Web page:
Annoying Word Usages of the Week

Posted: June 15, 2012 in Language, Teaching
Tags: , , , ,

It’s the end of finals week here.  This is first finals week in years where I wasn’t staring at a stack of student essays to grade.  Not having any grading to do was pretty amazing, to be honest, but I did sort of miss the puzzling, and sometimes entertaining, errors in usage/word choice/phrasing that students make.

So, since I didn’t get to snicker at hurried, end-of-term, student essays with somewhat understandable mistakes, I kept a list of annoying word usages that I came across in more official/professional writing. I found enough that this could be a weekly thing.  These are a few I think most worthy of comment and debate:

Luddite (context: nearly every article about Thomas Pynchon allowing his catalog to be digitized): 

I’ll concede that arguing this one is a lost cause, and I’m all for the evolution of language and words.  However, as someone who has read extensively on the history of technology and industrialism, I can’t just let it slide without getting a little pedantic.  While the modern usage means something like: “A person who eschews, or even fears, modern technology,” the source of the term implies something a bit different (and there’s this word “technophobe” one might use instead).  The original Luddites weren’t against technology . . . not in the broad sense.  Luddites were rebelling against specific technologies in the textile industry that supplanted them as workers and, basically, made them beggars.  For right or wrong, there was a political and ethical motivation to the Luddites’ position that went beyond mere technophobia . . . a motivation that was a precursor to other workers movements.  It is worth remembering that.

(You may want to read Thomas Pynchon’s essay “Is it OK to be a Luddite?”)

2 robots; 1 android

Robot (context: this mostly-excellent Slate article a friend sent me, which is responding to Fassbender’s role as David in Ridley Scott’s Prometheus):

The article (in the probably case you didn’t click through) situates David in Prometheus alongside the good and bad of other fictional robots designed to look human.  It is explicitly set up in dialogue with the concept of “the uncanny valley,” and is specifically about how a successful portrayal of a humanoid robot necessitates seeming close to, but not quite, human.  The problem?  There’s a perfectly good word for robots that are made to look human: androids.  The article’s title and set-up paragraphs never mention androids (though the term is used later in individual entries).  Puzzling . . . unless the use of “android” was a later addition by the author, which would then make the lack of revision to the intro and title puzzling.  It is a bit like coming up with a list of best car chase scenes in movies and then titling and prefacing it as simply “best chase scenes.”  Precision in language matters.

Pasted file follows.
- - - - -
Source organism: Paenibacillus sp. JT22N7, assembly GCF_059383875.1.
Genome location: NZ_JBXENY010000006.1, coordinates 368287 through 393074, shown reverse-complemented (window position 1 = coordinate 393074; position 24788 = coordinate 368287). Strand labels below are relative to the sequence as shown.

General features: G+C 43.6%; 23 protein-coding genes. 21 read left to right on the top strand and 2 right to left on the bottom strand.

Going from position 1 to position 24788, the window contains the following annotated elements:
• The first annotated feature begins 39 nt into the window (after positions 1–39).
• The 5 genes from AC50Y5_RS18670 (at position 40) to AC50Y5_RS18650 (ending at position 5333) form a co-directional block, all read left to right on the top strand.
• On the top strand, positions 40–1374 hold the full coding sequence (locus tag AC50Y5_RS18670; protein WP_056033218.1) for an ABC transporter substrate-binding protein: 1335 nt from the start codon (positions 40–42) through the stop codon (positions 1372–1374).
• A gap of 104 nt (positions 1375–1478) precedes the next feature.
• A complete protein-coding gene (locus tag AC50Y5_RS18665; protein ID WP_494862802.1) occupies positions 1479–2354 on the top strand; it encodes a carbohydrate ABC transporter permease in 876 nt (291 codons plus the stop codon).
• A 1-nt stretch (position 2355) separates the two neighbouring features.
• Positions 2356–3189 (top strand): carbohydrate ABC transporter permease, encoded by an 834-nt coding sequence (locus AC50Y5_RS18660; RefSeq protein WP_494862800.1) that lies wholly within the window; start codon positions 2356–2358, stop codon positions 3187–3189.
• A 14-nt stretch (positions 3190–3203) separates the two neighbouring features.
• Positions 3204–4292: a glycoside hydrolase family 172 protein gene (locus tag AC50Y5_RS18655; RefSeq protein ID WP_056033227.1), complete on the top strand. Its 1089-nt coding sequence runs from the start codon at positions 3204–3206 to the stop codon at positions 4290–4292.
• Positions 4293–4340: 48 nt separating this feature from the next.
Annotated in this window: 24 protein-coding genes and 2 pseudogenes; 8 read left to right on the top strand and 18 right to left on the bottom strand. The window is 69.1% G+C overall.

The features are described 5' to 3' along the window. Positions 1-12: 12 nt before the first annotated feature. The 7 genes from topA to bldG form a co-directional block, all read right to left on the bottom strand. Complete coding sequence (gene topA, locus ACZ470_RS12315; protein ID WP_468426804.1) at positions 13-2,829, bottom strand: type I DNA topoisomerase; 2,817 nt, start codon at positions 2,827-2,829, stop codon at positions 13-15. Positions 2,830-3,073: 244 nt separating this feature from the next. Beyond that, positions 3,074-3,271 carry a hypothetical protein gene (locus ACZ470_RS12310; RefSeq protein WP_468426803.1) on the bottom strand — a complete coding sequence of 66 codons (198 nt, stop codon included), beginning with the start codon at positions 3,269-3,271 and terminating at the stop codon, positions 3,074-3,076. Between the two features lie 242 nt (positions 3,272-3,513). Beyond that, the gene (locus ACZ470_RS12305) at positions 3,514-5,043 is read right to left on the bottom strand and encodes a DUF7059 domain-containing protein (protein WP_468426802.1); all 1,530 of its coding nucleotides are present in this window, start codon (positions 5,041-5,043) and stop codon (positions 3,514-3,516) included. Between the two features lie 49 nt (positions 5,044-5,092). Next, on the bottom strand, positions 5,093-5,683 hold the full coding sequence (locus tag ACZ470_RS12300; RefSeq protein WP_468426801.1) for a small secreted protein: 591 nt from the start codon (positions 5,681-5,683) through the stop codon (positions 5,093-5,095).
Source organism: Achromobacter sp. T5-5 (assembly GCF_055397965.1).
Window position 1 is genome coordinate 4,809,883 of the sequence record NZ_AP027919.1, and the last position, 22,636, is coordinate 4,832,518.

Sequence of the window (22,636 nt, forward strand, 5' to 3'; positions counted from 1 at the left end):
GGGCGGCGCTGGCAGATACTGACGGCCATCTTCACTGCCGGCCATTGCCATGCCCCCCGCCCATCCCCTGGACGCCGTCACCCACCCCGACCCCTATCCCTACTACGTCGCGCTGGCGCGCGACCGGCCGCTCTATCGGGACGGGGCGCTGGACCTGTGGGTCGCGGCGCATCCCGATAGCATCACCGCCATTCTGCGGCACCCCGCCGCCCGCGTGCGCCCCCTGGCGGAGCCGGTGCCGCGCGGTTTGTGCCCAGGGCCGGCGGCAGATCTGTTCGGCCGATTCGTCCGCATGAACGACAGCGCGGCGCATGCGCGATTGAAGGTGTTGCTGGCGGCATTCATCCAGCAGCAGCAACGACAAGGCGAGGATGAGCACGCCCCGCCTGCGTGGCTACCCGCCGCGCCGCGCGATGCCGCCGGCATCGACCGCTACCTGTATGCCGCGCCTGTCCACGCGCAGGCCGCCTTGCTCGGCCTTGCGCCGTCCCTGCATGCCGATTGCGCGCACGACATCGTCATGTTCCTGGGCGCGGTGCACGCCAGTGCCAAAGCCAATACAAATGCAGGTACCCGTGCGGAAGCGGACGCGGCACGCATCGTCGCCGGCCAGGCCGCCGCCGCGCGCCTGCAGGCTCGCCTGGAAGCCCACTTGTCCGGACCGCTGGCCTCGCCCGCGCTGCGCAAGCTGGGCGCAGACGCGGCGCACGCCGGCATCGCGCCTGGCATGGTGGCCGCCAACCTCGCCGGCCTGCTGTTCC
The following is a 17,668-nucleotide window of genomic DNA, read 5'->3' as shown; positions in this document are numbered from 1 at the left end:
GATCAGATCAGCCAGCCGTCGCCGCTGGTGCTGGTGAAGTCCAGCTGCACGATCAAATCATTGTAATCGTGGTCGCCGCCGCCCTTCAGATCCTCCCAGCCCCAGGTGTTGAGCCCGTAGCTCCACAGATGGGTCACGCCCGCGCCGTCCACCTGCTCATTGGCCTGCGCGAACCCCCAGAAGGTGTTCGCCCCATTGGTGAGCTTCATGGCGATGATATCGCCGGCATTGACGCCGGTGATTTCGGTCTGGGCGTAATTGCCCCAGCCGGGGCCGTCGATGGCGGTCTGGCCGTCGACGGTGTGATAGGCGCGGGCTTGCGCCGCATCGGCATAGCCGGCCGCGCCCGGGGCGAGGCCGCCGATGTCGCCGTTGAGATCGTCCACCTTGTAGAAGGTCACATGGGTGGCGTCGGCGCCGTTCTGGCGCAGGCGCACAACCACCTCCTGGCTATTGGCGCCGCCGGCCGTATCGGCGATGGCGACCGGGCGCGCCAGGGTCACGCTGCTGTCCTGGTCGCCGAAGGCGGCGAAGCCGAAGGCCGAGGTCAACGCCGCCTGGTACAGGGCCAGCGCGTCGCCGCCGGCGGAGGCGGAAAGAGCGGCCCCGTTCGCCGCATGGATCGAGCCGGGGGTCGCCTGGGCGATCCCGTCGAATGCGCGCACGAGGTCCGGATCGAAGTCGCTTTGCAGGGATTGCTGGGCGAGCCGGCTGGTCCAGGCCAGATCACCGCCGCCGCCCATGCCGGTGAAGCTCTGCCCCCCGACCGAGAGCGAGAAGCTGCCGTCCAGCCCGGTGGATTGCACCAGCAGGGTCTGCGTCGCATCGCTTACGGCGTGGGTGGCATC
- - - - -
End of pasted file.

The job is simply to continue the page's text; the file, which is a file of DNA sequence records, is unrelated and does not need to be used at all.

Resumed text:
Coup (context: subject lines in a recent cluster of emails from my department head about recent PhDs who found employment):

I can’t directly cite or link to this, but recent, department-wide email announcements about several of my colleagues finding teaching positions have referred to the finding of a job as a coup.  First, the obvious link to violent, usually militaristic, overthrow of an administration makes this a really weird choice (and all the related terms like coup de grâce deriving from the French term of origin; see OED, coup, n.3).  More importantly, though, I think of the term “coup” as usually referring to something unexpected and prevailing against heavy odds.  Not that finding an academic job is easy in this market, but referring to a new PhD’s success in the job market as such seems like an unintentionally backhanded compliment.  What’s wrong with “success”?

Pretty sure this is not the coup he means either.

Entitled (context: the majority of speaker announcements and edited volume calls for papers I’ve seen recently):

Though it has popped up a bit this week, this is an old annoyance for me, especially since it comes out of places where precision in language should matter (university departments of various humanities fields). Maybe it’s just me who is annoyed by this. The usual usage goes something like:

Dr. So-and-so will give a talk entitled, “this is boring and/or aggravating,” during a symposium on tedium and monotony.

Personally, I always use “titled.”  According to many grammar/usage sources, both “titled” and “entitled” are technically allowable (however, Purdue University seems to disagree). Disregarding the so-called rules of usage and any debate therein, “entitled” just seems imprecise, haughty, and adds an unneeded extra syllable.  This is also pretty much the only time in regular usage where it lacks the usual sense (feeling of having a right to something) that we understand in “entitlement” or “entitles.”  What’s wrong with just “titled”?

Others on my list this week included: “firstly,” “jury-rigged,” “principal” (in the place of “principle”),  and “trope.”

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